After the indelible opening sequence, however, the film is not without problems. The story, though based on an American Civil War incident, feels like it was concocted simply to fuel Spielberg's sentimental streak. In standard Hollywood fashion the Germans remain a faceless foe (with the exception of one charmless character who turns out to be both a coward and a turncoat); and the Tom Hanks-led platoon consists of far too many stereotypes: the doughty Sergeant; the thick-necked Private; the Southern man religious sniper; the cowardly Corporal. Matt Damon seems improbably clean-cut as the titular Private in need of rescue (though that may well be the point); and why do they all run straight up that hill towards an enemy machine gun post anyway? Some non-US critics have complained that Ryan portrays only the American D-Day experience, but it is an American film made and financed by Americans after all. Accepting both its relatively narrow remit and its lachrymose inclinations, Saving Private Ryan deserves its place in the pantheon of great war pictures.
On the DVD: Saving Private Ryan on disc comes in a good-quality anamorphic 1.85:1 transfer with a suitably dynamic Dolby Digital 5.1 sound mix in which bullets fly all around your living room. Extra features are pretty minimal, with a standard 30-minute "making of" piece called "Into the Breach" and two trailers. There are text notes on the cast and crew as well as the production, and a brief message from Mr Spielberg himself about why he decided to make the movie. --Mark Walker
Many people have argued that this film only portrays the American side of D-Day, neglecting the contribution of the troops from other Allied nations. Whilst this is true, Omaha beach and the areas featured in this film were areas attacked by predominantly American troops, and to feature the entire Normandy area of operations would overly complicate the story. The scene showing Omaha beach after the battle, with the sea flowing red with all the blood spilt, is particularly poignant and brings a lump to the throat of everyone who sees it.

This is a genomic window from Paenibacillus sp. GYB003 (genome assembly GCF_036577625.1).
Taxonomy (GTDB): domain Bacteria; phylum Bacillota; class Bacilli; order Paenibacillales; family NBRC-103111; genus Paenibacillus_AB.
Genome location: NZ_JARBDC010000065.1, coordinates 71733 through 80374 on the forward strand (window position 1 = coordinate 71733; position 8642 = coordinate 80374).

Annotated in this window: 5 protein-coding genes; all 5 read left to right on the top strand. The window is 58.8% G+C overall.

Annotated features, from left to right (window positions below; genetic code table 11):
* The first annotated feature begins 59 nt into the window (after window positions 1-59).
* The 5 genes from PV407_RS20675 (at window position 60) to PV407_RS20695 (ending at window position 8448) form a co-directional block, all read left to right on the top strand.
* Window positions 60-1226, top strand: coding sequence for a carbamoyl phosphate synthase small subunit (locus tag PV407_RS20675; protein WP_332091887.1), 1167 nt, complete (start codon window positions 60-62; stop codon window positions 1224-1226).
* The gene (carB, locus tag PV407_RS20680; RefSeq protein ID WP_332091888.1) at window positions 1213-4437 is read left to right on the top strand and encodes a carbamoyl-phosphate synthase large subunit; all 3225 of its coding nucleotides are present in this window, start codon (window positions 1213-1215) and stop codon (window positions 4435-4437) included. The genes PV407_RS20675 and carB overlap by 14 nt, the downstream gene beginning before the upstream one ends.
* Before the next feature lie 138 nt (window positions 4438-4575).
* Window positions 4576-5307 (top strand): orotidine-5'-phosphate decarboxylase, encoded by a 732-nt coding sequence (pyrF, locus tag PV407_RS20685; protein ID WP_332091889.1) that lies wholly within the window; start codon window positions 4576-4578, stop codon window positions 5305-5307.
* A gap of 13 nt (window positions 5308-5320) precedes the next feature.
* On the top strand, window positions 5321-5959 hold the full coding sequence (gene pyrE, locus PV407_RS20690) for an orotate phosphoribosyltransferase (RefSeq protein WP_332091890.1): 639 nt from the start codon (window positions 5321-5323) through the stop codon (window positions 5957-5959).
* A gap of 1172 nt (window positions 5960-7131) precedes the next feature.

I recently watched this film with my grandfather, who landed on the British 'Gold' beach in one of the first waves ashore on June 6th 1944. He watched the first 20 minutes of the film, which depicts the D-Day landings, with tears in his eyes as the memories of that day flooded back. While he got through that day unharmed, a number of his friends and comrades were not so fortunate. The film transported him back 57 years, and he said that this is the closest you can get to the reality of the landings without actually being in a landing craft and coming under fire.
Saving Private Ryan aptly demonstrates the horror and chaos of battle. After watching this film I found myself with a new found sense of respect for those young men who were thrust into the Hell of World War 2 and still carry those memories as pensioners. Stunning, moving, compelling, and deserving of all the accolades it gets.
However, you probably wouldn't buy a film like this for the features. You would buy it for the intense, unrivalled and spellbinding combat sequences - most notably the acclaimed D-Day landing recreation. But it doesn't stop there. Spielberg takes us into a debate about the war through the eyes of eight stereotypical soldiers (although nonetheless powerful or resonating for it). The soldiers lay the different views, reasons and arguments before the audience about the war that were shared by so many at the time.
The film climaxes in what can only be described as a brilliant battle between the platoon in peril and Nazi tanks and infantry. The film is improved with the DTS soundtrack, which completely immerses you into the experience. This is a great transfer onto DVD of a great film.
The extras too on this 2-disc release are good, documenting well each aspect of the making of the film. Altogether, a worthy treatment of what has been often called the greatest war film ever made!
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